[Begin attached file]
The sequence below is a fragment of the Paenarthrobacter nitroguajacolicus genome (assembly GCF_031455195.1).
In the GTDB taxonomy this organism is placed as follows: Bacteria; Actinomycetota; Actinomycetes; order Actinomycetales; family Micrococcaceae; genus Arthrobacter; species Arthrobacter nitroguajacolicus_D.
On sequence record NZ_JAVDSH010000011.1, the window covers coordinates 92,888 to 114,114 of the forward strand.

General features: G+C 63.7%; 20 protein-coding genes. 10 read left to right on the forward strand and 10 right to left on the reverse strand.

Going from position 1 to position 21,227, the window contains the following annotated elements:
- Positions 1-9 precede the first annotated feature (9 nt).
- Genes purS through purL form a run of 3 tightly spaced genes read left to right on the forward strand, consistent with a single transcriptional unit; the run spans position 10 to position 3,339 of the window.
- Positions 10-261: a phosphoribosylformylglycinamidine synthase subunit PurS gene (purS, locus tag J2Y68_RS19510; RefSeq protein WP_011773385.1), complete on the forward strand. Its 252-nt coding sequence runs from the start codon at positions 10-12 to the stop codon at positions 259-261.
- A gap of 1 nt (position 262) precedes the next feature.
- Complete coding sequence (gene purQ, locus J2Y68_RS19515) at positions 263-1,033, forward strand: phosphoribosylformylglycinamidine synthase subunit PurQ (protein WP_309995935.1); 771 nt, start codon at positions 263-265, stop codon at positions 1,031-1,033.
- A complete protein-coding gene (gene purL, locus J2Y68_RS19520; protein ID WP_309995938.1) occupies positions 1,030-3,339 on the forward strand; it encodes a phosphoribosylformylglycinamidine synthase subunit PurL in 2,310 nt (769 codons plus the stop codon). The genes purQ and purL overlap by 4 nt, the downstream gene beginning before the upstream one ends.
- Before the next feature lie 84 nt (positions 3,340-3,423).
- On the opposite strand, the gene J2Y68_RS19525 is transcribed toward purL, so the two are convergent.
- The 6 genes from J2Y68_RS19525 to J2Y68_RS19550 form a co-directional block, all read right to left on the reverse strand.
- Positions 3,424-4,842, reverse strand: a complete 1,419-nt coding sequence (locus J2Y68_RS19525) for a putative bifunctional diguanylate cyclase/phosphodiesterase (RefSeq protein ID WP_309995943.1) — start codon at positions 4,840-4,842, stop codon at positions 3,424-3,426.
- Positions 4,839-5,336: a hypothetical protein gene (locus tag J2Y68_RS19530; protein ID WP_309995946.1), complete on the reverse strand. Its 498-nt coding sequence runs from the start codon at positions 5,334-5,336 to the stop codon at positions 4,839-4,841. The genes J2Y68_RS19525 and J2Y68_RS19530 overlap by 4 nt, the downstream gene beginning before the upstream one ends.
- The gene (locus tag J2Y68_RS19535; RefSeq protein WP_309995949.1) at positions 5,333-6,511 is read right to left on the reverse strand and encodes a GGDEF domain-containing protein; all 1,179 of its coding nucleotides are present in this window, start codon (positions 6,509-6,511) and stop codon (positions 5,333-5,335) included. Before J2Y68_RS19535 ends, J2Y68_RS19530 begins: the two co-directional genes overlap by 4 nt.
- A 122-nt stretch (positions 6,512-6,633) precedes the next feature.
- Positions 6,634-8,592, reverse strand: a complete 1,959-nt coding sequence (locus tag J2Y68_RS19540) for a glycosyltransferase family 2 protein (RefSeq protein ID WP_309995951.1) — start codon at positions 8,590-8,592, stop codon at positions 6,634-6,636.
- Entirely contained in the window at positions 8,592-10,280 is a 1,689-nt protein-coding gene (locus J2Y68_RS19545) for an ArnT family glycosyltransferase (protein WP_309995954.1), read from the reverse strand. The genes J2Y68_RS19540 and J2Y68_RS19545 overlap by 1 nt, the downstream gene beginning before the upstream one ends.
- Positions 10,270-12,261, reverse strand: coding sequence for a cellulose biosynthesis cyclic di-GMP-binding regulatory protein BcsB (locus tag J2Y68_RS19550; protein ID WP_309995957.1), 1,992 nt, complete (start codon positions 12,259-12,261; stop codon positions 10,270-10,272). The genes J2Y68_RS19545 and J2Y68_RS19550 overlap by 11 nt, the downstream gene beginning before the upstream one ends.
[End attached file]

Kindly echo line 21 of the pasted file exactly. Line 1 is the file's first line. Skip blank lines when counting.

- Positions 10,270-12,261, reverse strand: coding sequence for a cellulose biosynthesis cyclic di-GMP-binding regulatory protein BcsB (locus tag J2Y68_RS19550; protein ID WP_309995957.1), 1,992 nt, complete (start codon positions 12,259-12,261; stop codon positions 10,270-10,272). The genes J2Y68_RS19545 and J2Y68_RS19550 overlap by 11 nt, the downstream gene beginning before the upstream one ends.